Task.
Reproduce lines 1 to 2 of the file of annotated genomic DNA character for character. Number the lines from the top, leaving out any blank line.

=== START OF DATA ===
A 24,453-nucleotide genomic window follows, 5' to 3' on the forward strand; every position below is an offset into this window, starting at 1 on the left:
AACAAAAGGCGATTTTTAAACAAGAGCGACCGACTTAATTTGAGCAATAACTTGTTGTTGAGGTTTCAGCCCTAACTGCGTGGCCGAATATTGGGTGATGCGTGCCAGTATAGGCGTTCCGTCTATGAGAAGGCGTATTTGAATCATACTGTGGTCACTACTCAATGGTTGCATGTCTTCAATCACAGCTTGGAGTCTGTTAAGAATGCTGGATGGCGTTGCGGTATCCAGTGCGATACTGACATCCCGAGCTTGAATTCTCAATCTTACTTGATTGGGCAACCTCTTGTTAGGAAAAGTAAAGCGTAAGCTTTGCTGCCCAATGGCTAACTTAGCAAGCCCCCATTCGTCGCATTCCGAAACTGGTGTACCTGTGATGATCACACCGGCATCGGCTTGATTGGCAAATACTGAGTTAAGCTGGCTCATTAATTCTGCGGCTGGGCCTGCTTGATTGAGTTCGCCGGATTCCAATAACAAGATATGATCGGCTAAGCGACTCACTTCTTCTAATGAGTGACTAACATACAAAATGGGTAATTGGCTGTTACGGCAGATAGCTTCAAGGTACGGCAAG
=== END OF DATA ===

A 24,453-nucleotide genomic window follows, 5' to 3' on the forward strand; every position below is an offset into this window, starting at 1 on the left:
AACAAAAGGCGATTTTTAAACAAGAGCGACCGACTTAATTTGAGCAATAACTTGTTGTTGAGGTTTCAGCCCTAACTGCGTGGCCGAATATTGGGTGATGCGTGCCAGTATAGGCGTTCCGTCTATGAGAAGGCGTATTTGAATCATACTGTGGTCACTACTCAATGGTTGCATGTCTTCAATCACAGCTTGGAGTCTGTTAAGAATGCTGGATGGCGTTGCGGTATCCAGTGCGATACTGACATCCCGAGCTTGAATTCTCAATCTTACTTGATTGGGCAACCTCTTGTTAGGAAAAGTAAAGCGTAAGCTTTGCTGCCCAATGGCTAACTTAGCAAGCCCCCATTCGTCGCATTCCGAAACTGGTGTACCTGTGATGATCACACCGGCATCGGCTTGATTGGCAAATACTGAGTTAAGCTGGCTCATTAATTCTGCGGCTGGGCCTGCTTGATTGAGTTCGCCGGATTCCAATAACAAGATATGATCGGCTAAGCGACTCACTTCTTCTAATGAGTGACTAACATACAAAATGGGTAATTGGCTGTTACGGCAGATAGCTTCAAGGTACGGCAAG